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International Students

Where There’s a Will, There’s a Way—to Swarthmore

By Carol Brévart-Demm


As a member of the European Youth Parliament and the Federation of Young European Greens while in high school in her native Romania, Adriana Popa ’12 traveled to meetings all over Europe, but she had never visited the United States.

Not that she didn’t want to.

“I had become fascinated with the American education system. It seemed like a dream,” says the free-spirited honors political science major with a peace and conflict studies minor. She was disenchanted with the educational system in Romania, which she describes as the mere “transfer of information from a presumably reputable source (the professor) to a presumably unprofessional recipient (the student).” Challenging the status quo, independent exploration, and risking mistakes were discouraged. “Twenty-two years after communism, Romanians are still struggling to eradicate its legacy, and I think our inability to do so continues to cripple promising young generations,” says Popa, in immaculate, slightly accented English, acquired through British English lessons in school and hours of Cartoon Network shows.

Popa had learned about Swarthmore via the published rankings. She applied to a diverse mix of Ivies, “big-name schools,” and top-ranked colleges. Fearing complications and possible obstacles at school and elsewhere, Popa kept her applications secret from all but her best friends. When acceptances began to arrive and her intentions became known, her teachers’ and the students’ reactions ranged from indifferent to mocking. She remained undaunted, ultimately choosing Swarthmore for its Honors Program and generous financial aid package.

Popa says the College has more than lived up to her expectations.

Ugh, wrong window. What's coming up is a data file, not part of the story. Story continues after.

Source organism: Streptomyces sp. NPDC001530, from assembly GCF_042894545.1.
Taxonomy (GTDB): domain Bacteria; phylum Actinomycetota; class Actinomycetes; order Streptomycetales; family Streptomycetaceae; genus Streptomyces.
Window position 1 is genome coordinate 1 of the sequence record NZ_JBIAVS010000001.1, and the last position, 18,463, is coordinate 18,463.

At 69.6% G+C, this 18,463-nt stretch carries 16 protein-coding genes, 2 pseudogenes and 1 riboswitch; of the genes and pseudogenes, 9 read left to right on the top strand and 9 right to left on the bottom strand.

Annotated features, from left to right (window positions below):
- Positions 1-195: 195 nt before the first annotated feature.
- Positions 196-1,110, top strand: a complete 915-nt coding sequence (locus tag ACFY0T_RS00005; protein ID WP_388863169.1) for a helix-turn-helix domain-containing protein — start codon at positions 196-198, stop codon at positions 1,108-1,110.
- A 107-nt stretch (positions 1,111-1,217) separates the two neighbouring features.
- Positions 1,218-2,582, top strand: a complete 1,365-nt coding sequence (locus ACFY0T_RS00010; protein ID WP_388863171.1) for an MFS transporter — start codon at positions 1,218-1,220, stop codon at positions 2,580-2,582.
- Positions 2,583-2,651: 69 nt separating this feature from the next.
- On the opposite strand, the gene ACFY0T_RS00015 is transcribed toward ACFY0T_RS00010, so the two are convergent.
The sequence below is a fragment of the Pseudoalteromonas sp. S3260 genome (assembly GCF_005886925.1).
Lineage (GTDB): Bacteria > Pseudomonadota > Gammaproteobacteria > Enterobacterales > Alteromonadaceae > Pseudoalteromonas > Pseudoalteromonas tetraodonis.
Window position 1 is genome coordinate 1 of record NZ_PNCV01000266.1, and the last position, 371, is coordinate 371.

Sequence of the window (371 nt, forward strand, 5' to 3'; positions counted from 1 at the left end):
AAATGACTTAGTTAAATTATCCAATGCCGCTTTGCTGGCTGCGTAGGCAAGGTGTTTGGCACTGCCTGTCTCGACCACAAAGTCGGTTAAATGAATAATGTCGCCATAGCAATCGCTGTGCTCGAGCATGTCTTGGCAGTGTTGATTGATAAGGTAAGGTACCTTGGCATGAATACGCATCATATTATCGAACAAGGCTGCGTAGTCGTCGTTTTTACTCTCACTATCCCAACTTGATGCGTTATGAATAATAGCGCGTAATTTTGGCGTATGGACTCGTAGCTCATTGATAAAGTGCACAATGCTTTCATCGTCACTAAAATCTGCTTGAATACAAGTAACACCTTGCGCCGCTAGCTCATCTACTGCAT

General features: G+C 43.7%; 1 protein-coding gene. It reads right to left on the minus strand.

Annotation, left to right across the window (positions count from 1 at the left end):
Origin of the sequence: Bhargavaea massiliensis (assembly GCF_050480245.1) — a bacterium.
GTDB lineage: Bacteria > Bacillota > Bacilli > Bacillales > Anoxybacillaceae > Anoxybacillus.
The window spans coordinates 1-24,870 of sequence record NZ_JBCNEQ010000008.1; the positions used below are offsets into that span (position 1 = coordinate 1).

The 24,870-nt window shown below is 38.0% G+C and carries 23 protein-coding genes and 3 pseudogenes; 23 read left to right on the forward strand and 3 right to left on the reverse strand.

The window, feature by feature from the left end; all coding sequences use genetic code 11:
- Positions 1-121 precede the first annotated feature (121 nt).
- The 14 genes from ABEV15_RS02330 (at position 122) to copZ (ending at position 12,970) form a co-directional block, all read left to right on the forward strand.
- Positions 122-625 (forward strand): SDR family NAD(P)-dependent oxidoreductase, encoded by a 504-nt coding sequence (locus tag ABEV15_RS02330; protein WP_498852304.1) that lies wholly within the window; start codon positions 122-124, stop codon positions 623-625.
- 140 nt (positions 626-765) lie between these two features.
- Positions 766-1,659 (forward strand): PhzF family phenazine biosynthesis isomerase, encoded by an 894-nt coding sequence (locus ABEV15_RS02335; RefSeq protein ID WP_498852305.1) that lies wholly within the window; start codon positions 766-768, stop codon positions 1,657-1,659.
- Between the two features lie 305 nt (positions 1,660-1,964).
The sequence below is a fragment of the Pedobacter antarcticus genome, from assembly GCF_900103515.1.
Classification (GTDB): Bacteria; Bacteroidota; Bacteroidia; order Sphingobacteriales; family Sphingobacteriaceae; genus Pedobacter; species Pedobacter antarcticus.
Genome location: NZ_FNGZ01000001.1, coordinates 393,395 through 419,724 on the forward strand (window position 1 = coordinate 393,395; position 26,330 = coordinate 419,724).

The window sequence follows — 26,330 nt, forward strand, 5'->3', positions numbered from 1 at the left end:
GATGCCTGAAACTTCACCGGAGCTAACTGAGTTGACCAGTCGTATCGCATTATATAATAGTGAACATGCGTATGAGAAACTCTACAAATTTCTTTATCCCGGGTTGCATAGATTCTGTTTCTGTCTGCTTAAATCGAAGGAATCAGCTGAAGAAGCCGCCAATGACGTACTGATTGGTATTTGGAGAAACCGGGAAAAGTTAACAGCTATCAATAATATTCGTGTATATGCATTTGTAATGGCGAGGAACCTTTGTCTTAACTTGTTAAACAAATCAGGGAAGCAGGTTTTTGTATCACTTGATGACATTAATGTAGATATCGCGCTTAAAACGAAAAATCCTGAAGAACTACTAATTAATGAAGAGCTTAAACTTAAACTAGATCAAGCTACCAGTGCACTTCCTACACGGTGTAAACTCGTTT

“My sense of global perspective has been influenced by the academics. I’m a political science buff. I eat this stuff up. But one of the main differences is the relationship between students and professors. And the fact that mistakes are encouraged. They’re fundamental to your development.”

The self-described non-conformist and would-be cosmopolitan member of a global community with no borders says that Swarthmore has “empowered me and supported me and laid a very important brick in the foundation of my life and my future.”

Objective and outspoken, she is not uncritical of the College. “Our international community here is great, but it’s not as big as it should be and not as diverse as it could be. We don’t have a lot of Europeans. I feel like a minority,” she says, conceding that Swarthmore’s limited financial aid funds for international students may define who can and cannot enroll. [The College currently budgets about $2 million to aid foreign nationals, based on need, but international student admissions decisions are not need blind.] She is certainly delighted to have made many good friends from Africa and Asia.

Reflecting on her life before Swarthmore, Popa is reminded of President Chopp’s words in one of her speeches: “The future that was prescribed for me by my culture was too narrowly defined.”

“That’s true of me, too,” Popa says.

FACTOID: International enrollment rose from ca. seven percent in 2008–2009 to ca. 11 percent in 2010–2011.

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